In one of Tucker Carlson’s most brutal monologues, he excoriated the nation’s leaders, both conservative and liberal, for poor leadership during this time of national rioting and violence.
“The nation went up in flames this weekend. No one in charge stood up to save America. Our leaders dithered. They cowered,” said Carlson. “They openly sided with the destroyers. In many cases, they egged them on. Later, they will deny all of this. They are denying it now. You know the truth. You saw it happen.”
Carlson first took on the Joe Biden and the left:
Some Democrats have openly embraced it. Really, they don’t have much of a choice. These are their voters, cleaning out the Rolex store. These riots are effectively the largest Joe Biden for president rally on record. In gratitude, more than a dozen Biden campaign staffers donated money to the rioters in Minneapolis and then bragged about it on Twitter. No Democratic leader can directly criticize what is happening. Some have joined in. Over the weekend, the Democratic Party of Fairfax, VA, which is an important Democratic organization, released this statement on Twitter. Quote: “Riots are an integral part of this country’s march towards progress.”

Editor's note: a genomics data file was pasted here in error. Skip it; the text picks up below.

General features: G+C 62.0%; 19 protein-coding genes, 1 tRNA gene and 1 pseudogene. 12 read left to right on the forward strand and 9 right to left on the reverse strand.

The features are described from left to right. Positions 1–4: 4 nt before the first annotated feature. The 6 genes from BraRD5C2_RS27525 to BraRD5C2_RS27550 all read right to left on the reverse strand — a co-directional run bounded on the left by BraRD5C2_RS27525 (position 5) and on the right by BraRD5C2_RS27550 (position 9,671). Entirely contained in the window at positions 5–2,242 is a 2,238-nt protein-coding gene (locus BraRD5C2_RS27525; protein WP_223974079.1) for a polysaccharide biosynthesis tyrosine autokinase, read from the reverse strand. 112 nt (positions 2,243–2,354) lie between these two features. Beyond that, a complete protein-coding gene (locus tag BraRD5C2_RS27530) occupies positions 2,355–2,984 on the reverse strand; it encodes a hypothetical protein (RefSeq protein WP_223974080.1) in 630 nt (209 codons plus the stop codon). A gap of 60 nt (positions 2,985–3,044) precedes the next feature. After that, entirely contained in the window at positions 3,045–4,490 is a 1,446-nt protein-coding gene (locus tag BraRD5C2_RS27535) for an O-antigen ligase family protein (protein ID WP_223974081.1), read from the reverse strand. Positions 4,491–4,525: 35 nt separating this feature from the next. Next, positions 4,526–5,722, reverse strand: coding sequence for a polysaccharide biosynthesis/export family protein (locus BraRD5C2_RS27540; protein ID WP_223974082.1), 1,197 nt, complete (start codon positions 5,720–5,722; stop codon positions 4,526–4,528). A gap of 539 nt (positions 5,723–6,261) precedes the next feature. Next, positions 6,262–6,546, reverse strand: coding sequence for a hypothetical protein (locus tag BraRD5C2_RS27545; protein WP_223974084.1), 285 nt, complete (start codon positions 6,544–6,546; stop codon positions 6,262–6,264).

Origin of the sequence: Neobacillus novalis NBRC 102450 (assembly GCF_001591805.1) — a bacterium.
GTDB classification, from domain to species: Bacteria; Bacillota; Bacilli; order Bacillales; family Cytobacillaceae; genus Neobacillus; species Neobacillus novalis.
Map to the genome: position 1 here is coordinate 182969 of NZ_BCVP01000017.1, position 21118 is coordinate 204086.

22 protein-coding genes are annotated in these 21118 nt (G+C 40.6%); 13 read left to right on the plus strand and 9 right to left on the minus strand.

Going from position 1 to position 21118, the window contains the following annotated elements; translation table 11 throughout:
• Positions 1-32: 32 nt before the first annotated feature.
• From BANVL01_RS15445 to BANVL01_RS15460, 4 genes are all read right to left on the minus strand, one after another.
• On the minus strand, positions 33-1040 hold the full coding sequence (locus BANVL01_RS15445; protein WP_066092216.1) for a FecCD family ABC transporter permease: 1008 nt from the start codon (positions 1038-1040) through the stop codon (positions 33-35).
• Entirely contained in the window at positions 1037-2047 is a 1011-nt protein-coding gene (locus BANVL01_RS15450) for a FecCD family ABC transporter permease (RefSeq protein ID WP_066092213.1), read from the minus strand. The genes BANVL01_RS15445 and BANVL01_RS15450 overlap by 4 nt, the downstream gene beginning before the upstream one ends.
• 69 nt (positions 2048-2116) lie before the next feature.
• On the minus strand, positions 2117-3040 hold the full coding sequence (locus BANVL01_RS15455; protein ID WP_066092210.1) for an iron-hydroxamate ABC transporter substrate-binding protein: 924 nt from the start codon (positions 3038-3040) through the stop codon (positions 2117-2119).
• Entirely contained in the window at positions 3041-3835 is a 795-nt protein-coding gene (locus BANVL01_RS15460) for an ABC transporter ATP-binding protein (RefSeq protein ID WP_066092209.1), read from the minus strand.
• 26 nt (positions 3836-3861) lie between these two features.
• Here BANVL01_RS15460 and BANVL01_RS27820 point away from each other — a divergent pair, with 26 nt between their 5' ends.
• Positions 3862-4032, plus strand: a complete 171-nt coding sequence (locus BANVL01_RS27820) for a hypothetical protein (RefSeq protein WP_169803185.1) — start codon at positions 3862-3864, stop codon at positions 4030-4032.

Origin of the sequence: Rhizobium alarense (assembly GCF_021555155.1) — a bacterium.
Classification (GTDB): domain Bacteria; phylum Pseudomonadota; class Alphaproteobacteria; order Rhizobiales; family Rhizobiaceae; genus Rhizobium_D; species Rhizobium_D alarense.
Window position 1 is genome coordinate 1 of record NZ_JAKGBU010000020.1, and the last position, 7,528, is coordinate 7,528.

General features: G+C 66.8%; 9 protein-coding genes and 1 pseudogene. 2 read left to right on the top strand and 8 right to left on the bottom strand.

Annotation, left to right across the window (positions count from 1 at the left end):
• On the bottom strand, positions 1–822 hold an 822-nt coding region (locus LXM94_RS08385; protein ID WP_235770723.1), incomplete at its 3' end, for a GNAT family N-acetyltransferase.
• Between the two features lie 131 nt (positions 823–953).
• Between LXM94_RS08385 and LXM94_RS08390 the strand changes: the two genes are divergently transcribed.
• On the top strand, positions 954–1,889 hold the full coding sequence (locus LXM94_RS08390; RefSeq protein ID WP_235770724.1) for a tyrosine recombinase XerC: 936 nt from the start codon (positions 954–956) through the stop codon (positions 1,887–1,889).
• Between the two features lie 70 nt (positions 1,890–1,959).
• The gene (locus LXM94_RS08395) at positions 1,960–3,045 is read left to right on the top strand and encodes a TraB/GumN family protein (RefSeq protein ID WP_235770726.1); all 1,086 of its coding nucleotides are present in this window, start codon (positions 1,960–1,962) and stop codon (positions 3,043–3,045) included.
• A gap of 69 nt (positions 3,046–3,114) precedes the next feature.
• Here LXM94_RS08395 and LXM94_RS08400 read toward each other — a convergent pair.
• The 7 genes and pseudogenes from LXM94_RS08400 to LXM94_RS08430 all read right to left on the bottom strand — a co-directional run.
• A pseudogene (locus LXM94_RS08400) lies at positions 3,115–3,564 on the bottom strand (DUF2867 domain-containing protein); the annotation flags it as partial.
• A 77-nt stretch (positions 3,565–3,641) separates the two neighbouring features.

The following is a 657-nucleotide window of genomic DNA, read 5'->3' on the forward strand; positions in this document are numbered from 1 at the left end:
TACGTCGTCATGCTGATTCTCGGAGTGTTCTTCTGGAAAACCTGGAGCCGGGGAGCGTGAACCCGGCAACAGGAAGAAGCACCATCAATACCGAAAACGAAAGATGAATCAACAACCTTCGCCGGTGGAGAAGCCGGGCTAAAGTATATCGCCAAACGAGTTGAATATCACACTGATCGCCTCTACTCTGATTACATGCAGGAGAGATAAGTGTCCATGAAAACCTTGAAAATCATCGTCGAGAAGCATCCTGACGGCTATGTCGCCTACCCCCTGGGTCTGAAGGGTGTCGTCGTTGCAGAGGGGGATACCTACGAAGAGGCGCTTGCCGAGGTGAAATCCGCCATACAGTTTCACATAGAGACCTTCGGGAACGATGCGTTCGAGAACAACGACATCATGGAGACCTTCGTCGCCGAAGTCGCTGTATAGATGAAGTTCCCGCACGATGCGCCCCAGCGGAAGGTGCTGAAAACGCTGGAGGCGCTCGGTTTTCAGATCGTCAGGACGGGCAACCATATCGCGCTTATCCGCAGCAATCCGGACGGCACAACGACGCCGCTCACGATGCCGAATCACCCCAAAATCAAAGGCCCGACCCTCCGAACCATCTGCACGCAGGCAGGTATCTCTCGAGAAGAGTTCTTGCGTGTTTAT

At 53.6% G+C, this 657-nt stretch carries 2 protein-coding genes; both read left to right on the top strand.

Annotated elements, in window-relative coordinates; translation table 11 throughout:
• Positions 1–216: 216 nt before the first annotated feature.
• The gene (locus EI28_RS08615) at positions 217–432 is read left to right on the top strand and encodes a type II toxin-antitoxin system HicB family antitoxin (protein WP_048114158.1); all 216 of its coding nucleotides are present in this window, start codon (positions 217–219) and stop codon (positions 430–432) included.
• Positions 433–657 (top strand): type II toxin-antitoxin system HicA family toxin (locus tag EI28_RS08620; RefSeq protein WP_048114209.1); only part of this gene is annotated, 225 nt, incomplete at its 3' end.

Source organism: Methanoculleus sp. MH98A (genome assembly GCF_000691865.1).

But Carlson also took on Mike Pence. “The Vice President of the United States refused to say anything specific about the riots we were watching on television. Instead, Mike Pence scolded America for its racism,” said Carlson.
Then Carlson took aim at Kay Cole James, the president of the conservative think tank, Heritage Foundation:
Kay Cole James…wrote a long screed denouncing America as an irredeemably racist nation. Quote, “How many times will protests have to occur?” Got that? “Have to” occur. Like the rest of us caused this by our sinfulness. The message from leaders on the right, as on the left, was unambiguous: Don’t complain; you deserve what’s happening to you.
Then Carlson set his sights on President Donald Trump:
The first requirement of leadership is that you watch over the people in your care. That’s what soldiers want from their officers. It’s what families need from their fathers. It’s what voters demand from their presidents. People will put up with almost anything in exchange for it. You can regularly say embarrassing things on television. You can hire John Bolton, or Omarosa to work at the White House. All of that will be forgiven if you protect your people. But if you don’t protect them — or, worse, if you seem like you can’t be bothered to protect them — then you’re done. It’s over. People will not forgive weakness. That’s the one thing. That’s not a partisan point. It’s human nature. Nero is the one Roman emperor whose name we still remember. He abandoned his nation in a time of crisis. Two thousand years later, we still can’t forgive him.
To read all of Carlson’s comments, click here.